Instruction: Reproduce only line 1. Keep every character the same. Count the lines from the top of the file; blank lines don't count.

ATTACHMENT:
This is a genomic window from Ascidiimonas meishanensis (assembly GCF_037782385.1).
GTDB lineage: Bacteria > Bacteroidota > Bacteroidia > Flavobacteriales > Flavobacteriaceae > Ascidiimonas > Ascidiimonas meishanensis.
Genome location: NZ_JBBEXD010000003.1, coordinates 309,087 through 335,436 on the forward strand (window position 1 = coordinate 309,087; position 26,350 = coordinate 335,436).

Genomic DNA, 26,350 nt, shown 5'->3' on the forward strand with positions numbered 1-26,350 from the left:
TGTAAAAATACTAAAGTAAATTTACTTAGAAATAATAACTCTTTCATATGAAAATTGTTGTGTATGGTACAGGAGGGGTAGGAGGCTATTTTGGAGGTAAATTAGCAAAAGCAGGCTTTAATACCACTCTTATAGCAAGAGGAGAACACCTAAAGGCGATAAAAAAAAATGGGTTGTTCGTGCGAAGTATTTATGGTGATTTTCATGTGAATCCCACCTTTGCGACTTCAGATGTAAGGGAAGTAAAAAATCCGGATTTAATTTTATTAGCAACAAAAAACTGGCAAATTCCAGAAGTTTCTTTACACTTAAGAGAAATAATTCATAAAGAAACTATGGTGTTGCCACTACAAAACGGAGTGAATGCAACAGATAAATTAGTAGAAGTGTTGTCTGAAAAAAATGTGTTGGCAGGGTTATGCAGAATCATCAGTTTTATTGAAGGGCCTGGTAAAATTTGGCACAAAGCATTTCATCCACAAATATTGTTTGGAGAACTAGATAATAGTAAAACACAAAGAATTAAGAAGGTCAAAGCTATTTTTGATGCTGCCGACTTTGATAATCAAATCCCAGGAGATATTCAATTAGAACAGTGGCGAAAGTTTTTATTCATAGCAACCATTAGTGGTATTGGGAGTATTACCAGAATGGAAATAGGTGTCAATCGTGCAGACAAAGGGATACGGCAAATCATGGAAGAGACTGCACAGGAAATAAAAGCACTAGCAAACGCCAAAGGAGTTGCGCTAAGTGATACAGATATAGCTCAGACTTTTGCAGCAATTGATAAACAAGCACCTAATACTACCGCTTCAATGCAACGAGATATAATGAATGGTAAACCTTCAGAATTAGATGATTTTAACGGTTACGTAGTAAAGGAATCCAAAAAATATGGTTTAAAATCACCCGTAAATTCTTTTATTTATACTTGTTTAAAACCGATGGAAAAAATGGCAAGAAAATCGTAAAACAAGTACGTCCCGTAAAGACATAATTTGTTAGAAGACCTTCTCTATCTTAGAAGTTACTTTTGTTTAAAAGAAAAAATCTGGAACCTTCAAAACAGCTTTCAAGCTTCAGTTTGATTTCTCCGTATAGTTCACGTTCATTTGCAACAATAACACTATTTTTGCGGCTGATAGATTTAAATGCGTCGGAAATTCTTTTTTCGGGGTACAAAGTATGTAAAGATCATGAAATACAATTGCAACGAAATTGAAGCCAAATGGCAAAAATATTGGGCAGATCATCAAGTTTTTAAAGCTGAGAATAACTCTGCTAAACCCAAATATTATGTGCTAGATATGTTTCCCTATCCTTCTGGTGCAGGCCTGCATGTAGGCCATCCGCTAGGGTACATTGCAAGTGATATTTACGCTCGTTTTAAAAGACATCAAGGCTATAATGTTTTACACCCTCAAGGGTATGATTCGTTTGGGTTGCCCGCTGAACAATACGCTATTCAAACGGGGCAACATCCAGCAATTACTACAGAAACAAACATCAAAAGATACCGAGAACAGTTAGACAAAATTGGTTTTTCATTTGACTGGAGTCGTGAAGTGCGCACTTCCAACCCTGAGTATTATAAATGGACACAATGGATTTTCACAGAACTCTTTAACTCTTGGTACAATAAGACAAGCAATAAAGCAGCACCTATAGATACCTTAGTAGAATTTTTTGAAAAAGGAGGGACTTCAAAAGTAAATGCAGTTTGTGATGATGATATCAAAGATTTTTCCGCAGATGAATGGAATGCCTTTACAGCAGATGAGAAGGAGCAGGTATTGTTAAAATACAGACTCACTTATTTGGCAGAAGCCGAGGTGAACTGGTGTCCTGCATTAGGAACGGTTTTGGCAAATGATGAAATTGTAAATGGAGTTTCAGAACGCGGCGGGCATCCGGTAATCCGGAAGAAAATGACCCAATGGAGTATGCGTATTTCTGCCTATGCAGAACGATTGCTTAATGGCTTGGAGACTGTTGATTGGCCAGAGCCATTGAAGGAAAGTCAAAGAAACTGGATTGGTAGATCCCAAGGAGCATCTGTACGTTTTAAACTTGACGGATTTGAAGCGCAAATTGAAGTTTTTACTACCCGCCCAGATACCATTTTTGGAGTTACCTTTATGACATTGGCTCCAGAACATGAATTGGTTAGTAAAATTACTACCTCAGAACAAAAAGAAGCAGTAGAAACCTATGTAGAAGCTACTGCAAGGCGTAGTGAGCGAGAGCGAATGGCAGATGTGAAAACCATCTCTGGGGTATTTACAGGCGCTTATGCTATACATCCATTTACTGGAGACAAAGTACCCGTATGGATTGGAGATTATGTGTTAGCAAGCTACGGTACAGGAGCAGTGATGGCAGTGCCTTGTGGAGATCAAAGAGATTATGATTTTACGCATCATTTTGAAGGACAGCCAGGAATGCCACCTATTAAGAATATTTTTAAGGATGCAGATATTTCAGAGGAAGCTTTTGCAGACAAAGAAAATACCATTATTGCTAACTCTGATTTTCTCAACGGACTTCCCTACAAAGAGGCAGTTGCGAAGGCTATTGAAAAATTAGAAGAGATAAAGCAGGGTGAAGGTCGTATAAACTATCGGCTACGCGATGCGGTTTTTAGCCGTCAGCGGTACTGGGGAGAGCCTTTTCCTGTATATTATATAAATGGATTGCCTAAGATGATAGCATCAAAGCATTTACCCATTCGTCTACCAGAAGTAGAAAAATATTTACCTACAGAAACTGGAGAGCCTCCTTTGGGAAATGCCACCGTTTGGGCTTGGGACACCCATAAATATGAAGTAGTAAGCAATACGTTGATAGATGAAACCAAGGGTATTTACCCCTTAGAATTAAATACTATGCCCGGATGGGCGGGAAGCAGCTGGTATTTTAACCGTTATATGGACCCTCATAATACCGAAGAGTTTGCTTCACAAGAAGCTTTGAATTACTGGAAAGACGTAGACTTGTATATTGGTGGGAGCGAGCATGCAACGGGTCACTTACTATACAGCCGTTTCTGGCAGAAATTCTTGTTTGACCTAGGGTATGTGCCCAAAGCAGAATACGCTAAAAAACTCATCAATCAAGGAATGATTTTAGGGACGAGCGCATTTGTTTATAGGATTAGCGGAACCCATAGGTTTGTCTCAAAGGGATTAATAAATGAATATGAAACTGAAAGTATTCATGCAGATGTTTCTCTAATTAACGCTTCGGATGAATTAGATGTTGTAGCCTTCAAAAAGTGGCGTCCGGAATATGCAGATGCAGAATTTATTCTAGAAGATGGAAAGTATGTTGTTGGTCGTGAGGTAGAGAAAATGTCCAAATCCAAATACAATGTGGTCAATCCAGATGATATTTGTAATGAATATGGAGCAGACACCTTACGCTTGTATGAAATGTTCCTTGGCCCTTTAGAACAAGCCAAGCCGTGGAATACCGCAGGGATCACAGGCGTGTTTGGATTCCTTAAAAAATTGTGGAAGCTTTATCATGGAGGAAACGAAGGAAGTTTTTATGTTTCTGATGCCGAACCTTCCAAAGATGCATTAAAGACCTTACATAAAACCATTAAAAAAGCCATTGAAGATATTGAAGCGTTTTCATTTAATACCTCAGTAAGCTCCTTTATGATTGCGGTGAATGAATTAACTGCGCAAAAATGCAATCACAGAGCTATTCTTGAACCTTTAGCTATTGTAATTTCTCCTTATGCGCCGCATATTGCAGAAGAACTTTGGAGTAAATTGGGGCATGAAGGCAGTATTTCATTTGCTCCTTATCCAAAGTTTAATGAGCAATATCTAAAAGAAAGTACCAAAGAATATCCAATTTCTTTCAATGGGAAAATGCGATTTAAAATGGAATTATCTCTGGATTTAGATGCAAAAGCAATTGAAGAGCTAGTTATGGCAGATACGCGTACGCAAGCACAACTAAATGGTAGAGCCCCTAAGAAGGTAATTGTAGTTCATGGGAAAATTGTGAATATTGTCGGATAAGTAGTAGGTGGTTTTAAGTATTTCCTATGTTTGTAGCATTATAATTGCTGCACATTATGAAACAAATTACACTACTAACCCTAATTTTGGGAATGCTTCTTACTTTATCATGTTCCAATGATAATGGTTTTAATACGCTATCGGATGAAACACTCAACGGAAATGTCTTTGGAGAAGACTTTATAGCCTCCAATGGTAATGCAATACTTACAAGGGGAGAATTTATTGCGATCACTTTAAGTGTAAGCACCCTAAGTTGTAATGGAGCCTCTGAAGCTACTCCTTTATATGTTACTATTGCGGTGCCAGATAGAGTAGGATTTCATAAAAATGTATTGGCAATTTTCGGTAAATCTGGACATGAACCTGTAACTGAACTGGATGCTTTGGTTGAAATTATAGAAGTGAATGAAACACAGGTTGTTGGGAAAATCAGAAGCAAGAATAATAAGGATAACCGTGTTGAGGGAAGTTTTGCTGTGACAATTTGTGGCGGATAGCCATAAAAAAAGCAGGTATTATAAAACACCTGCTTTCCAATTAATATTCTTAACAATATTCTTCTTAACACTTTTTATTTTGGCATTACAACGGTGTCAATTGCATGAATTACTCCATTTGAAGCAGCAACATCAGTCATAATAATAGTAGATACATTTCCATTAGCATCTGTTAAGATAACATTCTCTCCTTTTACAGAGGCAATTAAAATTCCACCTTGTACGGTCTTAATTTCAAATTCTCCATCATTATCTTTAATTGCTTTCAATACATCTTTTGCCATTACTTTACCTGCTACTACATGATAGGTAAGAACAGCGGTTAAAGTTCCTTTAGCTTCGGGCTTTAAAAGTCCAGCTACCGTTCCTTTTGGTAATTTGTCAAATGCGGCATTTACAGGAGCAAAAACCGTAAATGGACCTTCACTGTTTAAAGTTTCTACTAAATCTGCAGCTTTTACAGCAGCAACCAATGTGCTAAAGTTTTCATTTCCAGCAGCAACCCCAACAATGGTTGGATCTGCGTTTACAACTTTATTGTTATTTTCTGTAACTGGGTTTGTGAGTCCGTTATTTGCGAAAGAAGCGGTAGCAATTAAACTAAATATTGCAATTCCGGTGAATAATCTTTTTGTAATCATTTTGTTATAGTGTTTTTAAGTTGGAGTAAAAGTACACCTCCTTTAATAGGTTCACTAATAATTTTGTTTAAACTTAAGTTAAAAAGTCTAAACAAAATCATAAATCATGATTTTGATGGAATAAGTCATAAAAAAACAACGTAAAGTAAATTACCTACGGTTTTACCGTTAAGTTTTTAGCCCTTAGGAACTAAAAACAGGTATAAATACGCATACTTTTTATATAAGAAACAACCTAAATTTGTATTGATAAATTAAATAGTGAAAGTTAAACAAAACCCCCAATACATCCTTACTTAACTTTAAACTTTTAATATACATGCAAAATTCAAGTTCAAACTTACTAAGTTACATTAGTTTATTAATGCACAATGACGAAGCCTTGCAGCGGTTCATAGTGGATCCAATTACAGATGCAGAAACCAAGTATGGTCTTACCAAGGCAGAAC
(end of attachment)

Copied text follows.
This is a genomic window from Ascidiimonas meishanensis (assembly GCF_037782385.1).